Humanosity says..if you are enjoying the newfound popularity of gin then this article is for you. It traces the history of gin from a ‘cure-all’ sold in Flemish pharmacies to the boutique gins that grace trendy bars across the world.
Even as alcohol consumption took a worldwide dip from 2017 to 2018, gin’s global consumption grew 8.3%, according to a 2019 report from International Wine and Spirits Research (IWSR). Traditional gin is estimated to increase by five per cent in the next four years, and industry experts say flavoured gin will see a jump of around three per cent.
A stirred and sordid history
Historically gin did not taste like the drink we know now. In fact, it wasn’t even sold in bars. it was sold by Flemish and Dutch pharmacies as a cure to everything.
The gin-as-spirit craze didn’t really kick off until William III became King of England in 1689. He banned brandy, the drink of choice, and began offering tax benefits to British citizens who distilled their own spirits.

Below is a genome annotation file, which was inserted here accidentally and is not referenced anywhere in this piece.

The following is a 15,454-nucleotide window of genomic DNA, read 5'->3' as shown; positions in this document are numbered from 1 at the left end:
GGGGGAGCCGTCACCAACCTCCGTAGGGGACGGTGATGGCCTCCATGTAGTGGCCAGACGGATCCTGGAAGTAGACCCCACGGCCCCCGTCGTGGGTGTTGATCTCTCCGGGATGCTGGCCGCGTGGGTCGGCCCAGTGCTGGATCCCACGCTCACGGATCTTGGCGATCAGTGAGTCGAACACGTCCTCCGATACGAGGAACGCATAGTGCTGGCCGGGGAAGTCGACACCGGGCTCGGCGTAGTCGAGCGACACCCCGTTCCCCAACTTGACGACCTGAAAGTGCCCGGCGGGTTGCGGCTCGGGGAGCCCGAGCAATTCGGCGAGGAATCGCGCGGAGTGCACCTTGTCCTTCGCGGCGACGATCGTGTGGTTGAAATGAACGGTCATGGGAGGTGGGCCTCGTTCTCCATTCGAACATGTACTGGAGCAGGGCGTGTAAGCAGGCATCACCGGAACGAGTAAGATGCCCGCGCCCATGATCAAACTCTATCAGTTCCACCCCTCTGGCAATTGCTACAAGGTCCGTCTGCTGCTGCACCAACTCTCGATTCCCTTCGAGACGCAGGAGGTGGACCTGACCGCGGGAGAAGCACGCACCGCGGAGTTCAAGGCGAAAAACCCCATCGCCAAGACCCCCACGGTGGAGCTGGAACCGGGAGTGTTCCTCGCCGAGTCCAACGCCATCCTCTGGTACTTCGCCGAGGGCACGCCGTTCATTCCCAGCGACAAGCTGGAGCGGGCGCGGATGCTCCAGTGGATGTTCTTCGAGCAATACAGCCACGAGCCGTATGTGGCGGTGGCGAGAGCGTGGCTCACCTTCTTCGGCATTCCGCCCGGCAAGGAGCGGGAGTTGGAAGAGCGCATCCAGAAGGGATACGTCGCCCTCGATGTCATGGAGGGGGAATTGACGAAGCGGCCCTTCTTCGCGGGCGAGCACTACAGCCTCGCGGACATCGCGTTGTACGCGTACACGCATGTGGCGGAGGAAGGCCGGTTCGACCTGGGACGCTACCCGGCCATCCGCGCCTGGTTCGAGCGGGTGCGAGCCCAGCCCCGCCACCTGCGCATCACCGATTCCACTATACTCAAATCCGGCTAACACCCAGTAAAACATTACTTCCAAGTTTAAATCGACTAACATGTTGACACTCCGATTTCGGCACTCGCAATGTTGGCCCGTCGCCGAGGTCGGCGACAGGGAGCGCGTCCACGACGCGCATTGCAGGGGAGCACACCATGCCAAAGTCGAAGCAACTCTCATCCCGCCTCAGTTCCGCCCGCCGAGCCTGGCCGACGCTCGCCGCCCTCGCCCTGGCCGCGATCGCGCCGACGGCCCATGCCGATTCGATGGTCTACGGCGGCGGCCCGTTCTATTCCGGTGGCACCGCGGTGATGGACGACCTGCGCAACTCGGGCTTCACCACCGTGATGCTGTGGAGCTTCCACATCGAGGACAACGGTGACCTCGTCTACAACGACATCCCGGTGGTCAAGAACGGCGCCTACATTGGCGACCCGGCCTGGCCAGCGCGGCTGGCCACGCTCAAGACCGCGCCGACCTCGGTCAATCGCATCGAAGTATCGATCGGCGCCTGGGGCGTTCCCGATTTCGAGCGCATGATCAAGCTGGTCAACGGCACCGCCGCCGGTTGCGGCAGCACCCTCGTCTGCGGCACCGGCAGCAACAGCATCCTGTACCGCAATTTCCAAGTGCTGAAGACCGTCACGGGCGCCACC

The result was a disaster as people mixed in turpentine, sulphuric acid and all sorts of horrors into the homebrews. As a result, gin developed a bad reputation and was accused of being responsible for insanity, mani and death.
The key to gin becoming the popular tipple it is now is down to Irish inventor Aeneas Coffey. He changed history in 1830 with his patented still. It had two columns: one where the wash that would become gin was piped and warmed in copper wash-heaters, and a second where distilling took place. Suddenly, producing a clear, safe gin was not only possible but popular.